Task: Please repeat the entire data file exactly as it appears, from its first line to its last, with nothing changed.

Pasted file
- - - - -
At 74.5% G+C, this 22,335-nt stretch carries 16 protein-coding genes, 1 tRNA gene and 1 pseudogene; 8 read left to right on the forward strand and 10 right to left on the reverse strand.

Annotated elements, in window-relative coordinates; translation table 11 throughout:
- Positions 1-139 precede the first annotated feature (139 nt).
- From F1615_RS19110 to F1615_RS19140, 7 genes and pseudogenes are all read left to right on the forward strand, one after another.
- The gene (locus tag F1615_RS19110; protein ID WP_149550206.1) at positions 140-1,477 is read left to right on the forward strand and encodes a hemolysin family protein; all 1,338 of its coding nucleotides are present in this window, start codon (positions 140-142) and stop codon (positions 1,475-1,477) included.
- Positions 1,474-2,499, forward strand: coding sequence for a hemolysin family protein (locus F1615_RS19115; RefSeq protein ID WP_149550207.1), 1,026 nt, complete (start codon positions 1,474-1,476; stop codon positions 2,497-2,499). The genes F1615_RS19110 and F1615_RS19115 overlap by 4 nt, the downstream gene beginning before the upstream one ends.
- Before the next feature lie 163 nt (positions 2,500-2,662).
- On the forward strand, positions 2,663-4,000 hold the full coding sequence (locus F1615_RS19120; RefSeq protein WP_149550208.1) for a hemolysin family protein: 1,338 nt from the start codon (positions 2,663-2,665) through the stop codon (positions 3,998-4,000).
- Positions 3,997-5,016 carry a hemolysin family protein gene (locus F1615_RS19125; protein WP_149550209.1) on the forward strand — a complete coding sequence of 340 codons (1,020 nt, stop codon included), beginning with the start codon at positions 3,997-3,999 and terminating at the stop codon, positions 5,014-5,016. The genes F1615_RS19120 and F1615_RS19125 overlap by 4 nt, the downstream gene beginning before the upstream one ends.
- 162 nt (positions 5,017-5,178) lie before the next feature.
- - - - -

At 74.5% G+C, this 22,335-nt stretch carries 16 protein-coding genes, 1 tRNA gene and 1 pseudogene; 8 read left to right on the forward strand and 10 right to left on the reverse strand.

Annotated elements, in window-relative coordinates; translation table 11 throughout:
- Positions 1-139 precede the first annotated feature (139 nt).
- From F1615_RS19110 to F1615_RS19140, 7 genes and pseudogenes are all read left to right on the forward strand, one after another.
- The gene (locus tag F1615_RS19110; protein ID WP_149550206.1) at positions 140-1,477 is read left to right on the forward strand and encodes a hemolysin family protein; all 1,338 of its coding nucleotides are present in this window, start codon (positions 140-142) and stop codon (positions 1,475-1,477) included.
- Positions 1,474-2,499, forward strand: coding sequence for a hemolysin family protein (locus F1615_RS19115; RefSeq protein ID WP_149550207.1), 1,026 nt, complete (start codon positions 1,474-1,476; stop codon positions 2,497-2,499). The genes F1615_RS19110 and F1615_RS19115 overlap by 4 nt, the downstream gene beginning before the upstream one ends.
- Before the next feature lie 163 nt (positions 2,500-2,662).
- On the forward strand, positions 2,663-4,000 hold the full coding sequence (locus F1615_RS19120; RefSeq protein WP_149550208.1) for a hemolysin family protein: 1,338 nt from the start codon (positions 2,663-2,665) through the stop codon (positions 3,998-4,000).
- Positions 3,997-5,016 carry a hemolysin family protein gene (locus F1615_RS19125; protein WP_149550209.1) on the forward strand — a complete coding sequence of 340 codons (1,020 nt, stop codon included), beginning with the start codon at positions 3,997-3,999 and terminating at the stop codon, positions 5,014-5,016. The genes F1615_RS19120 and F1615_RS19125 overlap by 4 nt, the downstream gene beginning before the upstream one ends.
- 162 nt (positions 5,017-5,178) lie before the next feature.